I don’t think I’ve ever worked so hard on something, but working on Macintosh was the neatest experience of my life. Almost everyone who worked on it will say that. None of us wanted to release it at the end.

Our DNA is as a consumer company – for that individual customer who’s voting thumbs up or thumbs down. That’s who we think about. And we think that our job is to take responsibility for the complete user experience. And if it’s not up to par, it’s our fault, plain and simply.

People say you have to have a lot of passion for what you’re doing and it’s totally true. And the reason is because it’s so hard that if you don’t, any rational person would give up.

It’s really hard. And you have to do it over a sustained period of time. So if you don’t love it, if you’re not having fun doing it, you don’t really love it, you’re going to give up.

When I was 17, I read a quote that went something like: ‘If you live each day as if it was your last, someday you’ll most certainly be right.’ It made an impression on me, and since then, for the past 33 years, I have looked in the mirror every morning and asked myself: ‘If today were the last day of my life, would I want to do what I am about to do today?’ And whenever the answer has been ‘no’ for too many days in a row, I know I need to change something.

And no, we don’t know where it will lead. We just know there’s something much bigger than any of us here.

An iPod, a phone, an internet mobile communicator… these are NOT three separate devices! And we are calling it iPhone! Today Apple is going to reinvent the phone. And here it is.

The most precious thing that we all have with us is time.

The only thing you have in your life is time. If you invest that time in yourself to have great experiences that are going to enrich you, then you can’t possibly lose.

I’ve always felt that death is the greatest invention of life. I’m sure that life evolved without death at first and found that without death, life didn’t work very well because it didn’t make room for the young.

That was one of the things that came out most clearly from this whole experience [with cancer]. I realized that I love my life. I really do. I’ve got the greatest family in the world, and I’ve got my work. And that’s pretty much all I do. I don’t socialize much or go to conferences. I love my family, and I love running Apple, and I love Pixar. And I get to do that. I’m very lucky.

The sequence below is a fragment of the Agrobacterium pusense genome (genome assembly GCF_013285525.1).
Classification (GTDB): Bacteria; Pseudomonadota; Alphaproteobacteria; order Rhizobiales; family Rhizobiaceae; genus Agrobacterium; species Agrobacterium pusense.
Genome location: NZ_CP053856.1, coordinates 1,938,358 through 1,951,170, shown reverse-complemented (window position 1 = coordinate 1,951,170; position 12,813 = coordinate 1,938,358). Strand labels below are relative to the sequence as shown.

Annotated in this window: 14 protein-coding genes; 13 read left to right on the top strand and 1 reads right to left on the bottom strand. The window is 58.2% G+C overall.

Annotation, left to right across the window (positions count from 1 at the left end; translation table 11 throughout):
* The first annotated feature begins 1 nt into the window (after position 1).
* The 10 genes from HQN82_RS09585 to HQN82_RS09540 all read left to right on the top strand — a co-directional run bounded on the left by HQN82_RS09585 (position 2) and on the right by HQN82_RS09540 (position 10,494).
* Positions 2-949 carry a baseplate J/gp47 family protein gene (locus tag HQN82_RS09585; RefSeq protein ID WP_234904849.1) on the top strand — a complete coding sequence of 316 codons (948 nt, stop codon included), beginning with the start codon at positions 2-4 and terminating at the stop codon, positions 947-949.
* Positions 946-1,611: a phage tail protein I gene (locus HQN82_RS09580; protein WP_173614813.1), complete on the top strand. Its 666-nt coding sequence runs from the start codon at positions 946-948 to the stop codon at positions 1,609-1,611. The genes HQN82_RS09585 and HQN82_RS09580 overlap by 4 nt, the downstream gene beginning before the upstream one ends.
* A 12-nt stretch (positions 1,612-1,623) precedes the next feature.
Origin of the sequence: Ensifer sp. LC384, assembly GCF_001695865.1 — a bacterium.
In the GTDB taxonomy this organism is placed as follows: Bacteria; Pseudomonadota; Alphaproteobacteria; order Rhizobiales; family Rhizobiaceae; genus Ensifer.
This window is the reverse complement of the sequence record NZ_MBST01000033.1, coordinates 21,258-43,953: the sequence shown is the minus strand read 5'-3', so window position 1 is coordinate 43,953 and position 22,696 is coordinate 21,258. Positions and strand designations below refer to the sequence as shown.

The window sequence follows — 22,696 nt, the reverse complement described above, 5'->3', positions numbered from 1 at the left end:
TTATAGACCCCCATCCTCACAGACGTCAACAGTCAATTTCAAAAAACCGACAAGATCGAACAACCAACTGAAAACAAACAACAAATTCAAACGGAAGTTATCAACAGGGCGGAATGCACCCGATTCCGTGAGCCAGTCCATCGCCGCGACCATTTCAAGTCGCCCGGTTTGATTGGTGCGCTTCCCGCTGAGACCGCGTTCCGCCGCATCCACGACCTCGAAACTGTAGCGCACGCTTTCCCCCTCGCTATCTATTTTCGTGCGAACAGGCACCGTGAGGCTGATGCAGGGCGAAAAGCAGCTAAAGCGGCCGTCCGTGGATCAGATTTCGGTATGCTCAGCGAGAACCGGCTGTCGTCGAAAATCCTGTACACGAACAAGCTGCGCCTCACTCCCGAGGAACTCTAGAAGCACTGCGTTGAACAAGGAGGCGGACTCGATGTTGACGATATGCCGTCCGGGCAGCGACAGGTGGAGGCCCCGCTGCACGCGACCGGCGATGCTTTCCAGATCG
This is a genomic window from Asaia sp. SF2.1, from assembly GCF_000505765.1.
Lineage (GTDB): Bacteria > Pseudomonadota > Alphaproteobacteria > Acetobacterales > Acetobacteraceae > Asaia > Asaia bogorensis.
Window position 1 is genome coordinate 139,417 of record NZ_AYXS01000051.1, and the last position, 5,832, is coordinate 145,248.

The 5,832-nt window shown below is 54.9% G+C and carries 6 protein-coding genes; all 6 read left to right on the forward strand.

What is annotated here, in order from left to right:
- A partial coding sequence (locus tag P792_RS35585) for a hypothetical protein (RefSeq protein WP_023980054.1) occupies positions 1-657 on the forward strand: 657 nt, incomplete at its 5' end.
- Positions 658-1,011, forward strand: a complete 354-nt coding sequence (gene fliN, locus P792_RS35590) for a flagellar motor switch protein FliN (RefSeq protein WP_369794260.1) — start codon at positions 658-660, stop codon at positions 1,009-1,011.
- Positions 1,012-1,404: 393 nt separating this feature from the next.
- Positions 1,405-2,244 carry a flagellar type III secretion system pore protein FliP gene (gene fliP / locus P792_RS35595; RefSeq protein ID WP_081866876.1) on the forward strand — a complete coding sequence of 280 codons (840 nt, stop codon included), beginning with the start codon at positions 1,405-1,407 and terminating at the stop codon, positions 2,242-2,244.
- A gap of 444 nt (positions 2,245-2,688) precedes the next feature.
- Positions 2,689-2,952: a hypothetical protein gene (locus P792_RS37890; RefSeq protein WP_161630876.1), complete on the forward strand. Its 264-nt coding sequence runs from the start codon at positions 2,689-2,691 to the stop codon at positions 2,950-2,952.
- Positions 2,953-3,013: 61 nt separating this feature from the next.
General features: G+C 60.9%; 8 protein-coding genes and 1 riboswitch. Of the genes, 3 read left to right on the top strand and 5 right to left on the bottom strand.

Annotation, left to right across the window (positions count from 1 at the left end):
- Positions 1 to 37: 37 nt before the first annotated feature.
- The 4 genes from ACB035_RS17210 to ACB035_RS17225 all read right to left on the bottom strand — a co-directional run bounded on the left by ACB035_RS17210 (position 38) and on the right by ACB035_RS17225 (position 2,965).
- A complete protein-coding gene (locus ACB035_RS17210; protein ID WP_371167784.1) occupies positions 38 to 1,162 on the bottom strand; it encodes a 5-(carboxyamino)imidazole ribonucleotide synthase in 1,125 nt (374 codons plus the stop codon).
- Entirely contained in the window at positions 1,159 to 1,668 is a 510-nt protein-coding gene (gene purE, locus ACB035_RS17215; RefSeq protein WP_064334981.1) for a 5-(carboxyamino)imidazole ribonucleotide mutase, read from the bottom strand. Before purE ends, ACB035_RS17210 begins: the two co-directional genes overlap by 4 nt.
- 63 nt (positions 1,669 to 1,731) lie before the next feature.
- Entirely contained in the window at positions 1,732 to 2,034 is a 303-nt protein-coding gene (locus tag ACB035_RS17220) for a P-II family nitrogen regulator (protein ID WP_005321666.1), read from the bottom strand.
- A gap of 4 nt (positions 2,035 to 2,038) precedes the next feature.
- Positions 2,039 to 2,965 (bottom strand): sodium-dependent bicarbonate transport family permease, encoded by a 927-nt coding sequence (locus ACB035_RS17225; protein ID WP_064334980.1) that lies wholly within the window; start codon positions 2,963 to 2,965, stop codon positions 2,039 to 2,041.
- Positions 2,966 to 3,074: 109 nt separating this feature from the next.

If you’ve got a family and you’re in the early days of a company, I can’t imagine how one could do it. I’m sure it’s been done but it’s rough. It’s pretty much an eighteen hour day job, seven days a week for awhile. Unless you have a lot of passion about this, you’re not going to survive. You’re going to give it up.

Most people don’t get those experiences because they never ask. I’ve never found anybody that didn’t want to help me if I asked them for help.

I hate it when people call themselves “entrepreneurs” when what they’re really trying to do is launch a startup and then sell or go public, so they can cash in and move on.

About Steve Jobs

Steve Jobs was put up for adoption immediately after his birth; he was born to Abdulfattah Jandali and Joanne Schieble. His biological father Abdulfattah grew up in Syria and was from an Arab Muslim family. While studying in America, he met with Joanne Carole Schieble; her parents were not happy with her dating a Muslim, which is the reason she had to put Steve up for adoption. She searched for a suitable family; however, the selected family backed out right before adopting him. After which Jobs was placed under the care of Paul and Clara Jobs.

Schieble, wanted a stable and educated family to adopt her son; however, the Jobs family fought and promised to give Steve a college education, which is when Schieble agreed to provide full custody to the Jobs Family. Steve’s adoptive father, Paul Jobs was a Coast Guard mechanic. After having left the Coast Guard in 1946, Paul Jobs married Clara Hagopian in 1946. Clara was the daughter of Armenian immigrants who grew up in San Francisco.

Childhood, School and College

Paul and Carl adopted a girl in 1957 and moved to Mountain View, California. During this time, Paul built a workbench for Steve so that he could learn more about mechanics. Steve’s father helped build the fence around the house and also build a garage; by the age of 10, he had found his love for electronics and had befriended many engineers. Jobs attended Homestead High near his place. He did enroll and go to Reed college; however, he ended up dropping out as his parents were unable to afford his education. Even then, he attended various classes but was no longer an official student. Later in an interview, he also quoted “If I had never dropped in on that single calligraphy course in college, the Mac would have never had multiple typefaces or proportionally spaced fonts.”

In 1973, Steve Wozniak designed an upgraded version of video game Pong. Wozniak gave this board to Jobs, who went to Atari, Inc. in Los Gatos, California and landed himself a job as a technician. In early 1974, Jobs was still working at Atari and was saving up money for a trip to India.